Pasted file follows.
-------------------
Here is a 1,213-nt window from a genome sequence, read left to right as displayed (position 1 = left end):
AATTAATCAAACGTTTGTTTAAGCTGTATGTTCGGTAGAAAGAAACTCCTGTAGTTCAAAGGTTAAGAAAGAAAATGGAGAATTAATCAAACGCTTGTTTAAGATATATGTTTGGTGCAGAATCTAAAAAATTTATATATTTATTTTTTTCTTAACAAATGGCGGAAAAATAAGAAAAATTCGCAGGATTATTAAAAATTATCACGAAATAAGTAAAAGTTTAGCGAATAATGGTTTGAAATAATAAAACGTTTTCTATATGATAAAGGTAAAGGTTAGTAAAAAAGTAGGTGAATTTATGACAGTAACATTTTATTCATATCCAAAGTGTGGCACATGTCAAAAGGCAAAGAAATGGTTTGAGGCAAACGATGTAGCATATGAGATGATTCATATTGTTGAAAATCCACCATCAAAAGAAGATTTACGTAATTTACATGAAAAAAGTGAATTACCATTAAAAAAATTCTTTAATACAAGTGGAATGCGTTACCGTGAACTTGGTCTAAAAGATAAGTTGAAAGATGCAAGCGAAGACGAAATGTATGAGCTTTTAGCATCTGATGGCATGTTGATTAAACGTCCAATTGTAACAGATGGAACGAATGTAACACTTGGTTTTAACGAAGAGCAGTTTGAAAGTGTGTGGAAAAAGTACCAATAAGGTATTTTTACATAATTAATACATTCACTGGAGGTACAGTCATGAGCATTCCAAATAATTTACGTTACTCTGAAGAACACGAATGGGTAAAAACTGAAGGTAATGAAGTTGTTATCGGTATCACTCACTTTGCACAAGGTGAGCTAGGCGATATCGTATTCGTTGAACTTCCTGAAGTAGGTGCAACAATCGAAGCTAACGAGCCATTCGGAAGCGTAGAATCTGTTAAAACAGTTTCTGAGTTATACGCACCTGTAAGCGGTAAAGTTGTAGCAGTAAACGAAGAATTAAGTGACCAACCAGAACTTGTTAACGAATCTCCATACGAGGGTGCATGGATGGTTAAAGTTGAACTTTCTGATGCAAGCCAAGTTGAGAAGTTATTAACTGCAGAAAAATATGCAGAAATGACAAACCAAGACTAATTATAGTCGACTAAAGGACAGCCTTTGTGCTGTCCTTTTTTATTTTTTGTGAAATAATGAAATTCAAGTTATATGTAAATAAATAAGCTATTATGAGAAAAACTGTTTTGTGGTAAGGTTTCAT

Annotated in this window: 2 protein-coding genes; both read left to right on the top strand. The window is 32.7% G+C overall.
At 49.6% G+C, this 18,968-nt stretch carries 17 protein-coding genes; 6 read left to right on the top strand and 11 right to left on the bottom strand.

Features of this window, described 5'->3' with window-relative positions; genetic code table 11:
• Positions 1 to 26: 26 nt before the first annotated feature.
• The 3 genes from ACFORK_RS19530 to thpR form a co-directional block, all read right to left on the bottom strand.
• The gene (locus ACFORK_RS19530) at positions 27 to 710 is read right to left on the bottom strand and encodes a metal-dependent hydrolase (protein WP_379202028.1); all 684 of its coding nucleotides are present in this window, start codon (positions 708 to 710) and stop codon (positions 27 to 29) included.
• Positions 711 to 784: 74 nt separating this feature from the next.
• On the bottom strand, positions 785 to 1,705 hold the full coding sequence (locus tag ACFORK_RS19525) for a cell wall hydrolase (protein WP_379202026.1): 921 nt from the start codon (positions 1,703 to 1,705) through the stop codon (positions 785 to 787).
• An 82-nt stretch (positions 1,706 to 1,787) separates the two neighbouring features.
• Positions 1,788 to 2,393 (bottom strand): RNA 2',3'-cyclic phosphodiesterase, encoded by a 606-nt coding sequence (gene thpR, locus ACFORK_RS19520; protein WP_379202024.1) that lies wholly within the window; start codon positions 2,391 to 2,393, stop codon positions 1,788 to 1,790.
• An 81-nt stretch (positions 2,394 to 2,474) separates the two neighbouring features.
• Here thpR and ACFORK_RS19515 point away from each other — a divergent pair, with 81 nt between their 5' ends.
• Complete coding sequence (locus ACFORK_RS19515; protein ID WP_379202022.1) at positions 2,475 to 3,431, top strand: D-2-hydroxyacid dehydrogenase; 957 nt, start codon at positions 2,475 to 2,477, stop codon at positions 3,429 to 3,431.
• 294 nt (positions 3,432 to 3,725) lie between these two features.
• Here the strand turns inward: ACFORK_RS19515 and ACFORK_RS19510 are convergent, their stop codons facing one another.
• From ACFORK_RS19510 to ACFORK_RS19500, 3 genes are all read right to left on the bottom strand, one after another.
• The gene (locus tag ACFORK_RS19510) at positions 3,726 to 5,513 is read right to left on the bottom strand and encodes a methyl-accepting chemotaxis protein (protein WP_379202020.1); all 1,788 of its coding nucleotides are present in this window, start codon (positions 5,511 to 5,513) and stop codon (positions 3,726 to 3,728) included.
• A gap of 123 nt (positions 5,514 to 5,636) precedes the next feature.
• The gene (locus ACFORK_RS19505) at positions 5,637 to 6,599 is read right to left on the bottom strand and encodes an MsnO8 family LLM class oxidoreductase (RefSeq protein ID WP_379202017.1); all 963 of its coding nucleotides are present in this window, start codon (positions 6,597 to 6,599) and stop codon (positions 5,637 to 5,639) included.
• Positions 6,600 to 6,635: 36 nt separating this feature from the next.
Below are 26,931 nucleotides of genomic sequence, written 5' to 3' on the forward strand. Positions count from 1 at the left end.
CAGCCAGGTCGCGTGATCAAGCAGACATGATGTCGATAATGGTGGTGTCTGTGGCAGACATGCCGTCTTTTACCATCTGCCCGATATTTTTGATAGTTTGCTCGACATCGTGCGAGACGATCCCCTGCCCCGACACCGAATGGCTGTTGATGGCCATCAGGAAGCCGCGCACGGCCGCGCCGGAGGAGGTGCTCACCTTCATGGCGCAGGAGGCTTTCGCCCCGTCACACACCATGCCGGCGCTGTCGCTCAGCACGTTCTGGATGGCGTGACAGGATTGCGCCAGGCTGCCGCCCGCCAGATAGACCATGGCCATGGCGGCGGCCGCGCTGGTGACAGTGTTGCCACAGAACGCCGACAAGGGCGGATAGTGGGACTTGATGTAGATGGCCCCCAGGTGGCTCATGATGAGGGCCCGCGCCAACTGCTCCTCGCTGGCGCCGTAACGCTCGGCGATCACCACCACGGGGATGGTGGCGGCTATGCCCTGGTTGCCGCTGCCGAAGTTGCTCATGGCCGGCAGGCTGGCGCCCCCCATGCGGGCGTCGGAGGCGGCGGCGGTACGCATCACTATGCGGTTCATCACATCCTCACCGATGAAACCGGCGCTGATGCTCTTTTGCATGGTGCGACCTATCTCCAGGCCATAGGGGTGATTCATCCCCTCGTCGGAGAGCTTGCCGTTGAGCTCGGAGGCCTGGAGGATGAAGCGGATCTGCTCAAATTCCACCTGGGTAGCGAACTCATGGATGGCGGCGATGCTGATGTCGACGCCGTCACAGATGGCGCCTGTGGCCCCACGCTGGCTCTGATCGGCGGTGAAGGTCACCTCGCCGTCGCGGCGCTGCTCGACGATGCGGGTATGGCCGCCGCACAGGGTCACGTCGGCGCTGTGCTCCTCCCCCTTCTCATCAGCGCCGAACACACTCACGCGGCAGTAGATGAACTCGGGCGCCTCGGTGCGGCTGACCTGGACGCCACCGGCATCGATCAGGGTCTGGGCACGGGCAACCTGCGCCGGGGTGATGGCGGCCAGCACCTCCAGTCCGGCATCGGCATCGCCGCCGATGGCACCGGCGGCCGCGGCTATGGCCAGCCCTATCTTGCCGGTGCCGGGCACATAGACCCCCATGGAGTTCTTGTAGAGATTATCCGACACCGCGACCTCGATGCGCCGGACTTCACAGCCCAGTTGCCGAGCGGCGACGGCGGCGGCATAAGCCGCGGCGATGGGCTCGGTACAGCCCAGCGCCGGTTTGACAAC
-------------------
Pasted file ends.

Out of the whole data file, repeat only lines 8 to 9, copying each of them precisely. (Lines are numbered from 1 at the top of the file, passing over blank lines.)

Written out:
• The gene (locus ACFORK_RS19530) at positions 27 to 710 is read right to left on the bottom strand and encodes a metal-dependent hydrolase (protein WP_379202028.1); all 684 of its coding nucleotides are present in this window, start codon (positions 708 to 710) and stop codon (positions 27 to 29) included.
• Positions 711 to 784: 74 nt separating this feature from the next.